If you don’t know your j’ai fini from your je suis finis, you might have a hard time migrating to Québec in the coming years.
What’s happening: For the first time in Québec’s history, those applying to become “economic immigrants”—selected for their potential to contribute to the economy—might need to have a working knowledge of French, the province’s official language.
Premier François Legault aims to bring the percentage of French-speaking immigrants accepted by the province to 96% by 2026, up from 72% in 2018.
- If the rules are adopted, exceptions will be granted case-by-case, with more leniency for specialized workers, students on temporary visas, and reunited family members.
Catch-up: Facing a growing share of Quebecers who speak English at home (13% as of 2021), Legault is on a mission to preserve the French language. Last year, the government approved laws limiting English use across education, business, and the public sector.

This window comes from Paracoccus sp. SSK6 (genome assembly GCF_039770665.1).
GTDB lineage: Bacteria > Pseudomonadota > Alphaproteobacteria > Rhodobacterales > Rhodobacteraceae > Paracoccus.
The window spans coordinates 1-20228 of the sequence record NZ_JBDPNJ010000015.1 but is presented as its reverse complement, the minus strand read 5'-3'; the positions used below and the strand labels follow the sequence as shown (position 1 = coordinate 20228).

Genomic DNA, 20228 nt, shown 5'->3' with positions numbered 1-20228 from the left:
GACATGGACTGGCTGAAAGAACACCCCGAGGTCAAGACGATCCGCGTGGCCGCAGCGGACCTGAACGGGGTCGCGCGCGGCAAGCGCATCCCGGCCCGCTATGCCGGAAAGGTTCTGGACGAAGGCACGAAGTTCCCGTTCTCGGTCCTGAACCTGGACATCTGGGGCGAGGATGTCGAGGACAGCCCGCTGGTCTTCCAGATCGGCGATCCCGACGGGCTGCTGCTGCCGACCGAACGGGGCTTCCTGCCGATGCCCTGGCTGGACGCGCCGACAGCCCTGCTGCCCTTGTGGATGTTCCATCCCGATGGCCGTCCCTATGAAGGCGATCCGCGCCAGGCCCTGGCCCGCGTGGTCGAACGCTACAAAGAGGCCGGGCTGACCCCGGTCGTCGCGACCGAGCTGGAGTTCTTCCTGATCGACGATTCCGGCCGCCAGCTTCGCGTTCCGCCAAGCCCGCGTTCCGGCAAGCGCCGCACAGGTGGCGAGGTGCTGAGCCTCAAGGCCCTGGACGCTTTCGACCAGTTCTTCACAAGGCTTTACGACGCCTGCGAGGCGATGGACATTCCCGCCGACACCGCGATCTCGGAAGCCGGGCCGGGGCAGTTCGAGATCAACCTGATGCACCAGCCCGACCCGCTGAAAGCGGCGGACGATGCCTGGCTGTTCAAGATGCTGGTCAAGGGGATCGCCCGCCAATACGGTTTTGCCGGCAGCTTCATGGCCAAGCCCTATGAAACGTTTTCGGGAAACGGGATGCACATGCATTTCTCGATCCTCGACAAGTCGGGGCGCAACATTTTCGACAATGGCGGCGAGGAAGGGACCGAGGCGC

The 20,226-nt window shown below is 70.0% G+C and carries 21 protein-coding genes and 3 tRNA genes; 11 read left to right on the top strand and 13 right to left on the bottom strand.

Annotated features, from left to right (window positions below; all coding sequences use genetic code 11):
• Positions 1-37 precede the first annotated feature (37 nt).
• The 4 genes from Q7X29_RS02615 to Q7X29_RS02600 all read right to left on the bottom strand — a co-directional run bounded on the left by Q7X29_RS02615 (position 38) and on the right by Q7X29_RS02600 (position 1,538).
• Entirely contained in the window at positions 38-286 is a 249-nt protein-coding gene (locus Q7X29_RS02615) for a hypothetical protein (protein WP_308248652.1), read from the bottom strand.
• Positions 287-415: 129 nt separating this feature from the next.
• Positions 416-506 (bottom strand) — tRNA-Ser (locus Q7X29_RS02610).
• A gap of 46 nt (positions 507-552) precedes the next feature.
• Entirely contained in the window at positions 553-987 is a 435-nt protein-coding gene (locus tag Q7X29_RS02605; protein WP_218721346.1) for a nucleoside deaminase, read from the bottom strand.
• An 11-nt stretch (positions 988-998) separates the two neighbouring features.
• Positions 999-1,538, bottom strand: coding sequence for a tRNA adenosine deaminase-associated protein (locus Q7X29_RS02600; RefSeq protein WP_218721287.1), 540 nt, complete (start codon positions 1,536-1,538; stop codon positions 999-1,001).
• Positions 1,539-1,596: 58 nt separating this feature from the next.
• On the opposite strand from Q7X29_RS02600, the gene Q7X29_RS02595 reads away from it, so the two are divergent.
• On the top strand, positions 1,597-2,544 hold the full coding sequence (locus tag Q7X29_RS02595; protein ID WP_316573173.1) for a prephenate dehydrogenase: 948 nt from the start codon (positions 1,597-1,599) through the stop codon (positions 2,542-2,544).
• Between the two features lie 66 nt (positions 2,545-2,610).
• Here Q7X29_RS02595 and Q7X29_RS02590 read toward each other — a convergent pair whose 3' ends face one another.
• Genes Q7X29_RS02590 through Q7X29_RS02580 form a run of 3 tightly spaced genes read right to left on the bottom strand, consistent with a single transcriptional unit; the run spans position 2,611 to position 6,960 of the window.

- Failure to control the flow of non-French-speaking immigrants could pose a threat to the province’s “national cohesion,” Legault has said on the campaign trail.
Why it matters: Canada welcomed a record 431,000 permanent residents last year, and the feds have committed to increasing targets until 2025. Québec’s strict policies—this year, new permanent residents will be capped 52,500—may increase the load for other provinces.—SB